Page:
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From |
"Nick Cox" <[email protected]> |

To |
<[email protected]> |

Subject |
RE: st: RE: sum: collapse vs egen |

Date |
Sat, 5 Sep 2009 17:52:02 +0100 |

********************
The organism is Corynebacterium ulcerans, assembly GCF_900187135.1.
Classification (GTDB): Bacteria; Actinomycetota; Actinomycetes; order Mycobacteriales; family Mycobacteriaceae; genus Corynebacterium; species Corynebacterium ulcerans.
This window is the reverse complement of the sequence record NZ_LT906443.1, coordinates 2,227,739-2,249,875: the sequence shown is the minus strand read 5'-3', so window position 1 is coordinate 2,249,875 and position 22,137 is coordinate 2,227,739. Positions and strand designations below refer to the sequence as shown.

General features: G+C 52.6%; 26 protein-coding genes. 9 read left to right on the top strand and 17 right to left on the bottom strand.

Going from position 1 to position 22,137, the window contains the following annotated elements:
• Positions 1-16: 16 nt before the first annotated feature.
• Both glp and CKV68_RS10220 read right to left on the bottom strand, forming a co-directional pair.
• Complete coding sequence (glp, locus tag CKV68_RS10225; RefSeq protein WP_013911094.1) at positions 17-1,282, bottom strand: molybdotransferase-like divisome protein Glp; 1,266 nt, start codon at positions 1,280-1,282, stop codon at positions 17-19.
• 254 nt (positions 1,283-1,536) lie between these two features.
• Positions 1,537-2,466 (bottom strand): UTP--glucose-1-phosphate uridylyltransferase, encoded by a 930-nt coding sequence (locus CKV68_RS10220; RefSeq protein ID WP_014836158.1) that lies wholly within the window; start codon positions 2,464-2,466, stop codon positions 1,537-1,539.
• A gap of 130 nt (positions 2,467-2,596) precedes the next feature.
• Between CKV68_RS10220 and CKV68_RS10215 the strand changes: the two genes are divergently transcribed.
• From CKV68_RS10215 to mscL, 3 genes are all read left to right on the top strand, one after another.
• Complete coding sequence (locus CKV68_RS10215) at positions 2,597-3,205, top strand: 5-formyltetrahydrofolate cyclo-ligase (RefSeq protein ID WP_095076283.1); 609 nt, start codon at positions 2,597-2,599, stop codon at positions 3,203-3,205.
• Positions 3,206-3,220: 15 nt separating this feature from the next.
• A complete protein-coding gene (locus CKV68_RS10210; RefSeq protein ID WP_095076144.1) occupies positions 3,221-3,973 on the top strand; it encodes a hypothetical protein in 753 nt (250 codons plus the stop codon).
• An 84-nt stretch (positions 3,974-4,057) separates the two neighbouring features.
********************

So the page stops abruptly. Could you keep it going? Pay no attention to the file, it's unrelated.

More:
I can't add to what I said earlier, or wrote much earlier as cited, except to emphasise that this function is here on a knife-edge: . di round(8.755, 0.01) 8.76 . di round(3.86 + 4.895, 0.01) 8.75 If you want exact decimal calculations, you need to do all your workings in integers, and convert only when obliged to. Nick [email protected] [email protected] Hello Nick, thanks for quick answering. Quoting "Nick Cox" <[email protected]>: 3. Not your question, but -egen, sum()- is a poor way to do a sum. but in the numerical example I provided egen,sum() turns out to provide the exact answer (8.76), which I can't get using collapse (sum). My problem is that I never use "egen, sum" when working with real data while I often use "collapse (sum)", that seems to be not very appropriate. I think the problem is in the way the "collapse" command and the "round" function are related: I verified that if the line "gen double r2=round(a*100)/100" (see after the "collapse" command) is separated in 2 parts, like: collapse (sum) a gen double temp=a*100 gen double r2=round(temp)/100 The resulting r2 is correct (but I don't know why). Quoting "Nick Cox" <[email protected]>: > I have three comments here. > > 1. -egen- by default will generate -float- variables (unless you have > -set type double-). So, you shouldn't be surprised to lose a little > precision there. Functions like -round()- that may make knife-edge > decisions are likely to show this up. The first FAQ cited below is a > similar case. > > 2. This is all part of a larger issue: Stata works in binary. Stata does > not do decimal arithmetic! > > See for example > > FAQ . . . . . . . . . . . . . . . . . . . Results of the mod(x,y) > function > . . . . . . . . . . . . . . . . . . . . . N. J. Cox and T. J. > Steichen > 2/03 Why does the mod(x,y) function sometimes give > puzzling results? > Why is mod(0.3,0.1) not equal to 0? > http://www.stata.com/support/faqs/data/mod.html > > FAQ . . . . . . . . . . . . . . . . . The accuracy of the float > data type > . . . . . . . . . . . . . . . . . . . . . . . . . . . . . . . W. > Gould > 5/01 How many significant digits are there in a float? > http://www.stata.com/support/faqs/data/prec.html > > FAQ . . . . . . . . . Comparing floating-point values (the float > function) > . . . . . . . . . . . . . . . . . . . . . . . . . . . . . . J. > Wernow > 3/01 Why can't I compare two values that I know are equal? > http://www.stata.com/support/faqs/data/float.html > > FAQ . . . . . . . . . Why am I losing precision with large whole > numbers? > . . . . . . . . . . . . . . . . . . UCLA Academic Technology > Services > 7/08 http://www.ats.ucla.edu/stat/stata/faq/longid.htm > > SJ-8-2 pr0038 Mata Matters: Overflow, underflow & IEEE floating-point > format > . . . . . . . . . . . . . . . . . . . . . . . . . . . . J. M. > Linhart > Q2/08 SJ 8(2):255--268 (no > commands) > focuses on underflow and overflow and details of how > floating-point numbers are stored in the IEEE 754 > floating-point standard > > SJ-6-4 pr0025 . . . . . . . . . . . . . . . . . . . Mata matters: > Precision > . . . . . . . . . . . . . . . . . . . . . . . . . . . . . . . W. > Gould > Q4/06 SJ 6(4):550--560 (no > commands) > looks at programming implications of the floating-point, > base-2 encoding that modern computers use > > SJ-6-2 dm0022 . Tip 33: Sweet sixteen: Hexadec. formats & precision > problems > . . . . . . . . . . . . . . . . . . . . . . . . . . . . . . N. > J. Cox > Q2/06 SJ 6(2):282--283 (no > commands) > tip for using hexadecimal formats to understand precision > problems in Stata > > 3. Not your question, but -egen, sum()- is a poor way to do a sum. A > better way is -summarize, meanonly-. However, I guess that your real > problem is understanding what -egen- does with some real data, but > nevertheless note using -summarize- directly and picking up r(sum) is > always better for a single sum. > > Nick > [email protected] > > Carlo > > Here is my code: > > clear > version 9.2 > set obs 1 > gen double a=3.86 > save data1,replace > > clear > set obs 1 > gen double a=4.895 > save data2,replace > > use data1,clear > append using data2 > egen sum=sum(a) > gen double r1=round(sum*100)/100 > list > collapse (sum) a > gen double r2=round(a*100)/100 > list > > Why are r1 and r2 not equal ? * * For searches and help try: * http://www.stata.com/help.cgi?search * http://www.stata.com/support/statalist/faq * http://www.ats.ucla.edu/stat/stata/

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